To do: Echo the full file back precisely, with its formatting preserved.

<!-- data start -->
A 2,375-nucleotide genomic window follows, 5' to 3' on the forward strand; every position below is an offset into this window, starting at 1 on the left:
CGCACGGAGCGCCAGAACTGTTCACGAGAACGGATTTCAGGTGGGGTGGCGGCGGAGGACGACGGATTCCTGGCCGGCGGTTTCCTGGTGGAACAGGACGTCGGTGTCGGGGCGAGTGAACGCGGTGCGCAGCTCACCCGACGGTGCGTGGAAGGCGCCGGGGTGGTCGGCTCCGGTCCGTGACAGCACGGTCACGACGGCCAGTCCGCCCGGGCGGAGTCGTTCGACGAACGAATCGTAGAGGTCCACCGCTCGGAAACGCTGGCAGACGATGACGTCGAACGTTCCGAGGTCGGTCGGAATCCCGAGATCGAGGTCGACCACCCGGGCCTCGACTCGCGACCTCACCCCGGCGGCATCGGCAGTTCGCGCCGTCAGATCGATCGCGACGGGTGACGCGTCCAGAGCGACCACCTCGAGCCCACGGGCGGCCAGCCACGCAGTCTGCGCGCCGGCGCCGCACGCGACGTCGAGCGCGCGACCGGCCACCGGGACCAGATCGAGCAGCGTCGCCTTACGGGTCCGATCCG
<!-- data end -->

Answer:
A 2,375-nucleotide genomic window follows, 5' to 3' on the forward strand; every position below is an offset into this window, starting at 1 on the left:
CGCACGGAGCGCCAGAACTGTTCACGAGAACGGATTTCAGGTGGGGTGGCGGCGGAGGACGACGGATTCCTGGCCGGCGGTTTCCTGGTGGAACAGGACGTCGGTGTCGGGGCGAGTGAACGCGGTGCGCAGCTCACCCGACGGTGCGTGGAAGGCGCCGGGGTGGTCGGCTCCGGTCCGTGACAGCACGGTCACGACGGCCAGTCCGCCCGGGCGGAGTCGTTCGACGAACGAATCGTAGAGGTCCACCGCTCGGAAACGCTGGCAGACGATGACGTCGAACGTTCCGAGGTCGGTCGGAATCCCGAGATCGAGGTCGACCACCCGGGCCTCGACTCGCGACCTCACCCCGGCGGCATCGGCAGTTCGCGCCGTCAGATCGATCGCGACGGGTGACGCGTCCAGAGCGACCACCTCGAGCCCACGGGCGGCCAGCCACGCAGTCTGCGCGCCGGCGCCGCACGCGACGTCGAGCGCGCGACCGGCCACCGGGACCAGATCGAGCAGCGTCGCCTTACGGGTCCGATCCG